When most new copywriters think about improving their skills, they think about learning to write faster. Unfortunately, this isn’t actually the key to getting better. What is? Well, read on…
Today’s question is from Greta D. who asks, “How can learn to write copy faster? I want to be able to turn projects around quickly. I think that would help me at a job, but definitely with freelance clients!”
I definitely understand the desire to speed up. When you’re sitting there, staring at your screen and waiting for ideas to come to you, the minutes can feel like hours. And when you have deadlines looming, it sure would be nice to be able to crank out reams and reams worth of brilliant and effective copy.
But it’s those last couple of words that are going to trip you up: brilliant and, more to the point, effective copy. Because you can crank out copy fast. Ready? Watch: Buy now! Fall for autumn styles! Sign up now! Like us on Facebook! New styles just added! Here’s what you’re missing! Amp up your experience! Rock your life! Live your dreams!
It’s all copy (and some of it, in the right circumstances, could actually be good choices), but it’s not effective. We’re missing context, we’re missing strategy, we’re missing benefits, we’re missing a connection with the audience.
The problem is that when you focus, first and foremost, on getting faster, there’s a good chance that you’re going to end up cutting corners in your concepting and your reasoning through a project—and that’s going to mean that you’ll miss some of these key factors.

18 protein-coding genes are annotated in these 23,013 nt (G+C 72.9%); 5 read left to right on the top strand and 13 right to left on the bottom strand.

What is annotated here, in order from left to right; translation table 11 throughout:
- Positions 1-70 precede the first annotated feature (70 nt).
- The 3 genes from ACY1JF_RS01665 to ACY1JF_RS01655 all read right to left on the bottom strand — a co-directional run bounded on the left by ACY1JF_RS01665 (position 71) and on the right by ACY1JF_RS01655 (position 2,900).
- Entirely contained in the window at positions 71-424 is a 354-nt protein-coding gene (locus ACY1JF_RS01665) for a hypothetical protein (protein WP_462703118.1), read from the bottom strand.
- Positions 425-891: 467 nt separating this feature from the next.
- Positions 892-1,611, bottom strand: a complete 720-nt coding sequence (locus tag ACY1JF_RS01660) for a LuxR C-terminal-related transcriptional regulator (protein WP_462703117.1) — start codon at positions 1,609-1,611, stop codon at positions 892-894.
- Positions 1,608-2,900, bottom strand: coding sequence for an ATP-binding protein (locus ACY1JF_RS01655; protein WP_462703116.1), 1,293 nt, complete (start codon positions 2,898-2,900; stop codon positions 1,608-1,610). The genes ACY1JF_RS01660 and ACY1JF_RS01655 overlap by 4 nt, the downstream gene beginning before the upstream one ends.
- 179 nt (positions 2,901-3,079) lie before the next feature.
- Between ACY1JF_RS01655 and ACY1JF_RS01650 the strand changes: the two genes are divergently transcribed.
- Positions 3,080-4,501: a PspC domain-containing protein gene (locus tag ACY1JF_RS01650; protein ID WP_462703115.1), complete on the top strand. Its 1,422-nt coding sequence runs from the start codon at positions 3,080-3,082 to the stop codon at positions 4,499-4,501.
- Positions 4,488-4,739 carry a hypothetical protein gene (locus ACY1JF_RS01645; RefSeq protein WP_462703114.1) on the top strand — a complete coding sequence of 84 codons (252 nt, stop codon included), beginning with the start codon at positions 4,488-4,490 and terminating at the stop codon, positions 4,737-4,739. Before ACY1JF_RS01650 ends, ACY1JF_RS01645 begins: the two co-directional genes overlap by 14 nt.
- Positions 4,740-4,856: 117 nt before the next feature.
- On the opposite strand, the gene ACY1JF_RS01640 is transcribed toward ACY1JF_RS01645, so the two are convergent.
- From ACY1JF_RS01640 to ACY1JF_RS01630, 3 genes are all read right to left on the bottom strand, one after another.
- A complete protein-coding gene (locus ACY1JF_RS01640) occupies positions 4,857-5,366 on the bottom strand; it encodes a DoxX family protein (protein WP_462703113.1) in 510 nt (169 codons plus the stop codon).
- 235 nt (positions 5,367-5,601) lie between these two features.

Look, very probably, you will naturally get faster at copywriting as you get more experience and deepen and develop your skills. But if you push to get faster before you develop these skills, your copy is going to suffer. And if your copy suffers, your career suffers.
Getting faster isn’t always getting better. Even the very best copywriters in the industry will tell you that sometimes they sit down in front of a new project and it takes them a lot of time to even begin to come up with a solution.
What’s going help you in your career more than learning to write quickly is learning to approach the creative brief and its possible solutions from multiple angles, learning to put yourself in your target audience(s) shoes and evaluate what they really need to hear and what will make them act, and learning and assimilating all of the business strategies people you work with are discussing every day.
When you get to the point where you can propose additional solutions based on your understanding of the business needs and technology constraints on a particular project, then you know that you’re really starting to master your career.
At the same time, though, you may find that getting more skilled and more strategic may help you save time on projects in the long run, anyway. Practice your skills and deepen your learning to get better, not faster. Faster may sometimes come as a byproduct, but it’s not indicative of a level of mastery. Only great copy can indicate that.
Your turn! What are your concerns about speed versus mastery? Let us know in the comments below!